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Saudi king on way to U.S. for blood clot treatment

From Mohammed Jamjoom, CNN
King Abdullah has ruled oil-rich Saudi Arabia since 2005.
King Abdullah has ruled oil-rich Saudi Arabia since 2005.
  • NEW: Saudi King Abdullah has a herniated disc and blood cot, officials say
  • Abdullah is healthy and in stable condition, the nation's health minister says
  • The 86-year-old king underwent tests Friday after complaining of back pain

(CNN) -- Saudi Arabia's King Abdullah left Monday for the United States for treatment of a herniated spinal disc and a blood clot that is causing him back pain, state media said.

The monarch's departure had been anticipated.

"The medical team recommended that that he leaves to the U.S. to visit a spine-specialized medical center in order to complete medical examinations and for follow-up treatment," Health Minister Abdullah al-Rabeeah said during an interview Sunday with Saudi state television. "But I assure everyone that he is in a stable condition, and that he is enjoying health and well-being, and God willing, he will be back safe and sound to lead this proud nation."

Doctors performed tests on the 86-year-old monarch Friday after he complained of back pain, and he had more tests Sunday, the state-run Saudi Press Agency reported. His doctors have advised him to rest, but he took calls from Egyptian President Hosni Mubarak and Iranian President Mahmoud Ahmadinejad in which the regional leaders wished him a speedy recovery, the news agency reported.

King Abdullah named Crown Prince Sultan to administer the state's affairs in the monarch's absence, the news agency said.

The prince was expected to return to Riyadh while the king is overseas, the Saudi Press Agency said. But there are also questions about the crown prince's health: He has lived in Morocco for much of the past year-and-a-half after surgery for an undisclosed ailment in February 2009.

President Obama meets with King Abdullah

The top three figures in the kingdom -- Abdullah, Sultan and Prince Nayef, the country's interior minister and second deputy prime minister -- are all sons of King Abdul Aziz Ibn Saud, who founded modern Saudi Arabia in 1932. But the health of senior members of the royal family is "one of those things that is rarely discussed in the media in Saudi Arabia," said Christopher Boucek, a Saudi Arabia analyst at the Carnegie Endowment for International Peace in Washington,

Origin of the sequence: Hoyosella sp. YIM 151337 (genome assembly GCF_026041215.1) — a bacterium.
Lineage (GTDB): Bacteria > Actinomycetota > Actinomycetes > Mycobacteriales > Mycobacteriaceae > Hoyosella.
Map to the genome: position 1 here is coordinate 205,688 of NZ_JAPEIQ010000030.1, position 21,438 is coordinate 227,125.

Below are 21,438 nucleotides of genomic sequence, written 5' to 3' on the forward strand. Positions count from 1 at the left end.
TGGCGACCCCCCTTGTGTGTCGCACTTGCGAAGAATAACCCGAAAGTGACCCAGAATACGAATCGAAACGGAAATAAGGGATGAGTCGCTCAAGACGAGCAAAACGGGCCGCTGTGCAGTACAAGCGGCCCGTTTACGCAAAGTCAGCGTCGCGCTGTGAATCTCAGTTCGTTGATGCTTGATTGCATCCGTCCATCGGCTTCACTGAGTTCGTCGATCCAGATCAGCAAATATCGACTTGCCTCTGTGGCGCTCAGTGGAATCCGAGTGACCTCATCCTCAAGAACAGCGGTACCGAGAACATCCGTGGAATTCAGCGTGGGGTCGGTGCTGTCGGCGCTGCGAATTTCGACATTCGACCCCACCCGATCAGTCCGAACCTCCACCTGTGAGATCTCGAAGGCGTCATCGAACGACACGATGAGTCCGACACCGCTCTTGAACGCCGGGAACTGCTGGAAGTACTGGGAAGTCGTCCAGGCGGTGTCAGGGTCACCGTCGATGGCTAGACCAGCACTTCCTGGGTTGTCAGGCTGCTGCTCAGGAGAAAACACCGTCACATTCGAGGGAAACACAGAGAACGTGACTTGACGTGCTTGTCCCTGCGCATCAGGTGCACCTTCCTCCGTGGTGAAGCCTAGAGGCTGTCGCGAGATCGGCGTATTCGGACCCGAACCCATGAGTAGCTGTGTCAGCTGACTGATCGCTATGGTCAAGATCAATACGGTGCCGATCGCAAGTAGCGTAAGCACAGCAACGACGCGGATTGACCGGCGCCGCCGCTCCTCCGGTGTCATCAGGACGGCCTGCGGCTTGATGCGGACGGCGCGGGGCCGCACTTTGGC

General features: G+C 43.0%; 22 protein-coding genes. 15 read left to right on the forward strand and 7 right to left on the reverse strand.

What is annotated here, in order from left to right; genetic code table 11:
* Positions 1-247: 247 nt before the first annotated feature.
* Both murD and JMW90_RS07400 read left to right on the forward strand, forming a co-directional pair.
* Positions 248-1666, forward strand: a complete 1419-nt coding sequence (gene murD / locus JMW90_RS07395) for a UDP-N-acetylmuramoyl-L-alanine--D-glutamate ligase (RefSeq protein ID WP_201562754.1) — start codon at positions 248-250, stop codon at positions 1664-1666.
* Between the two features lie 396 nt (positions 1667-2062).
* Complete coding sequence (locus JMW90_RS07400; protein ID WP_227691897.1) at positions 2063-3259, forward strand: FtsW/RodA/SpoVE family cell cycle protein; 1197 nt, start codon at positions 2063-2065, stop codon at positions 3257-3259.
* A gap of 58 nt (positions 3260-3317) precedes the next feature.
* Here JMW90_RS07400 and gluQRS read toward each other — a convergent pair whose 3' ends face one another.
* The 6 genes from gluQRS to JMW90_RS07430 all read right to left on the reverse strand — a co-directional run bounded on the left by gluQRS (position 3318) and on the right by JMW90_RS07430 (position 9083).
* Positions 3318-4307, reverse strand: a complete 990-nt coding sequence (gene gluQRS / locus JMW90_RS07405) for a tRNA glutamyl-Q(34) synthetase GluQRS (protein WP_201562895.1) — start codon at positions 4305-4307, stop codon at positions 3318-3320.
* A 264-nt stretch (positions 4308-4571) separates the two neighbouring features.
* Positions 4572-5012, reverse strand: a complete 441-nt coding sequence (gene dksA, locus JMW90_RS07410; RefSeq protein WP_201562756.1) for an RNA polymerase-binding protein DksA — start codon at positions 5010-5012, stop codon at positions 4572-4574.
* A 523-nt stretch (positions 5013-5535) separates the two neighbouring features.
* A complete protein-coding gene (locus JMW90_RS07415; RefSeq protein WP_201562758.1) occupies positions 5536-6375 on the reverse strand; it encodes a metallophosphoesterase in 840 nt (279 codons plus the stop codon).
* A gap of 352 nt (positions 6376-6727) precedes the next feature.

"They're a little bit more open about this stuff, but this isn't something that's widely speculated about in the Saudi press," he said.

Abdullah has ruled the oil-rich kingdom since the August 2005 death of his half-brother, King Fahd. But Abdullah ran most of the kingdom's affairs for a decade before that on behalf of his ailing half-brother.

Since coming to power, he has sought to establish rules and procedures for many Saudi institutions, giving him a reputation as a reformer in the highly conservative nation. Among his changes has been the creation of a new body to formalize rules of succession and to determine whether a monarch is healthy enough to remain in power, Boucek said.

Should Abdullah die or step aside and Sultan take the throne, that new body -- known as the Bayat Council -- would choose the next crown prince. Nayef is currently seen as a successor to the crown prince, but that position is "not exactly set in stone," Boucek said.

Abdullah recently gave Nayef authority over the Hajj, the annual Muslim pilgrimage to Mecca, which is in Saudi Arabia. But he also has turned over command of the Saudi Arabian National Guard, the royal family's security force, to his son, Prince Mitab bin Abdullah, Boucek said.

CNN's Matt Smith contributed to this report.